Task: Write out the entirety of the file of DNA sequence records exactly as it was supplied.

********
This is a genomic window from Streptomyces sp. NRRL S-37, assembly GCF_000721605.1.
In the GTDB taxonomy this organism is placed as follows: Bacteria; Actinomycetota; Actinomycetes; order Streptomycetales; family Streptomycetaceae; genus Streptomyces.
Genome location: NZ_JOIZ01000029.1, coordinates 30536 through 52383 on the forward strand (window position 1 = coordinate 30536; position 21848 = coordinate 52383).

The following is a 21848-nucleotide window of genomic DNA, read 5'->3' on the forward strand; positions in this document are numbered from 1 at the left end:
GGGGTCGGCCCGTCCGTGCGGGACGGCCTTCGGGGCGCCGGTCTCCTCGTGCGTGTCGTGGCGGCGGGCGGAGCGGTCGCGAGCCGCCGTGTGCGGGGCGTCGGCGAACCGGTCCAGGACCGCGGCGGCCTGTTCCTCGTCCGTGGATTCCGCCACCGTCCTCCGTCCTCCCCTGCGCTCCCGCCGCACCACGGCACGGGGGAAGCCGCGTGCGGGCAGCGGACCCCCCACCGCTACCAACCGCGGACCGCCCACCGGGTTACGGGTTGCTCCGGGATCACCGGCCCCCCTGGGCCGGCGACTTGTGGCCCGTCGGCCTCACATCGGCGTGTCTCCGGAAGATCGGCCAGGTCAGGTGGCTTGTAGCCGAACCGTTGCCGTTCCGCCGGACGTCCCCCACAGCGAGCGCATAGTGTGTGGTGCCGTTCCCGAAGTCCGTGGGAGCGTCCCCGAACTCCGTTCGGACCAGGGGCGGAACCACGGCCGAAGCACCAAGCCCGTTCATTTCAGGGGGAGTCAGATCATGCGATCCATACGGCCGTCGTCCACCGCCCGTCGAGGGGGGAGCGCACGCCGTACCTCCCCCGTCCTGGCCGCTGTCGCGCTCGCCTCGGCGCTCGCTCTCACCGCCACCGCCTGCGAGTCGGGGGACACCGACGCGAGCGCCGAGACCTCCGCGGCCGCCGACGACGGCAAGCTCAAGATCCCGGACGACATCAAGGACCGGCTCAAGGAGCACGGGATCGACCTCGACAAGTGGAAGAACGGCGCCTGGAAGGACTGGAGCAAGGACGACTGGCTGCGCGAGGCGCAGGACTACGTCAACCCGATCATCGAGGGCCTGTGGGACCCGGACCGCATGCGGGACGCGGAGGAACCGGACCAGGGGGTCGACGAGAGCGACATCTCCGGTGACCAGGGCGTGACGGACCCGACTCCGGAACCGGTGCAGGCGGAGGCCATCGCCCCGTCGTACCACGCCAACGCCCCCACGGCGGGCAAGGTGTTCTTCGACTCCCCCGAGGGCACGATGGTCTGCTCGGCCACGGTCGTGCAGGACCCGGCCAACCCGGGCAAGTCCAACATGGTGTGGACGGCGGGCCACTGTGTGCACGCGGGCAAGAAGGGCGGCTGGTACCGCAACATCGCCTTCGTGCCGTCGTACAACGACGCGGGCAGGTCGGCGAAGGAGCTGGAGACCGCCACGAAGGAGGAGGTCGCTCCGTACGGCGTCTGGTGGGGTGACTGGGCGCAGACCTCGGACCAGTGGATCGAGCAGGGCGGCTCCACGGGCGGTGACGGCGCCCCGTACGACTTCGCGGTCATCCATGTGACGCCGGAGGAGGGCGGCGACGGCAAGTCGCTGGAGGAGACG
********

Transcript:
This is a genomic window from Streptomyces sp. NRRL S-37, assembly GCF_000721605.1.
In the GTDB taxonomy this organism is placed as follows: Bacteria; Actinomycetota; Actinomycetes; order Streptomycetales; family Streptomycetaceae; genus Streptomyces.
Genome location: NZ_JOIZ01000029.1, coordinates 30536 through 52383 on the forward strand (window position 1 = coordinate 30536; position 21848 = coordinate 52383).

The following is a 21848-nucleotide window of genomic DNA, read 5'->3' on the forward strand; positions in this document are numbered from 1 at the left end:
GGGGTCGGCCCGTCCGTGCGGGACGGCCTTCGGGGCGCCGGTCTCCTCGTGCGTGTCGTGGCGGCGGGCGGAGCGGTCGCGAGCCGCCGTGTGCGGGGCGTCGGCGAACCGGTCCAGGACCGCGGCGGCCTGTTCCTCGTCCGTGGATTCCGCCACCGTCCTCCGTCCTCCCCTGCGCTCCCGCCGCACCACGGCACGGGGGAAGCCGCGTGCGGGCAGCGGACCCCCCACCGCTACCAACCGCGGACCGCCCACCGGGTTACGGGTTGCTCCGGGATCACCGGCCCCCCTGGGCCGGCGACTTGTGGCCCGTCGGCCTCACATCGGCGTGTCTCCGGAAGATCGGCCAGGTCAGGTGGCTTGTAGCCGAACCGTTGCCGTTCCGCCGGACGTCCCCCACAGCGAGCGCATAGTGTGTGGTGCCGTTCCCGAAGTCCGTGGGAGCGTCCCCGAACTCCGTTCGGACCAGGGGCGGAACCACGGCCGAAGCACCAAGCCCGTTCATTTCAGGGGGAGTCAGATCATGCGATCCATACGGCCGTCGTCCACCGCCCGTCGAGGGGGGAGCGCACGCCGTACCTCCCCCGTCCTGGCCGCTGTCGCGCTCGCCTCGGCGCTCGCTCTCACCGCCACCGCCTGCGAGTCGGGGGACACCGACGCGAGCGCCGAGACCTCCGCGGCCGCCGACGACGGCAAGCTCAAGATCCCGGACGACATCAAGGACCGGCTCAAGGAGCACGGGATCGACCTCGACAAGTGGAAGAACGGCGCCTGGAAGGACTGGAGCAAGGACGACTGGCTGCGCGAGGCGCAGGACTACGTCAACCCGATCATCGAGGGCCTGTGGGACCCGGACCGCATGCGGGACGCGGAGGAACCGGACCAGGGGGTCGACGAGAGCGACATCTCCGGTGACCAGGGCGTGACGGACCCGACTCCGGAACCGGTGCAGGCGGAGGCCATCGCCCCGTCGTACCACGCCAACGCCCCCACGGCGGGCAAGGTGTTCTTCGACTCCCCCGAGGGCACGATGGTCTGCTCGGCCACGGTCGTGCAGGACCCGGCCAACCCGGGCAAGTCCAACATGGTGTGGACGGCGGGCCACTGTGTGCACGCGGGCAAGAAGGGCGGCTGGTACCGCAACATCGCCTTCGTGCCGTCGTACAACGACGCGGGCAGGTCGGCGAAGGAGCTGGAGACCGCCACGAAGGAGGAGGTCGCTCCGTACGGCGTCTGGTGGGGTGACTGGGCGCAGACCTCGGACCAGTGGATCGAGCAGGGCGGCTCCACGGGCGGTGACGGCGCCCCGTACGACTTCGCGGTCATCCATGTGACGCCGGAGGAGGGCGGCGACGGCAAGTCGCTGGAGGAGACG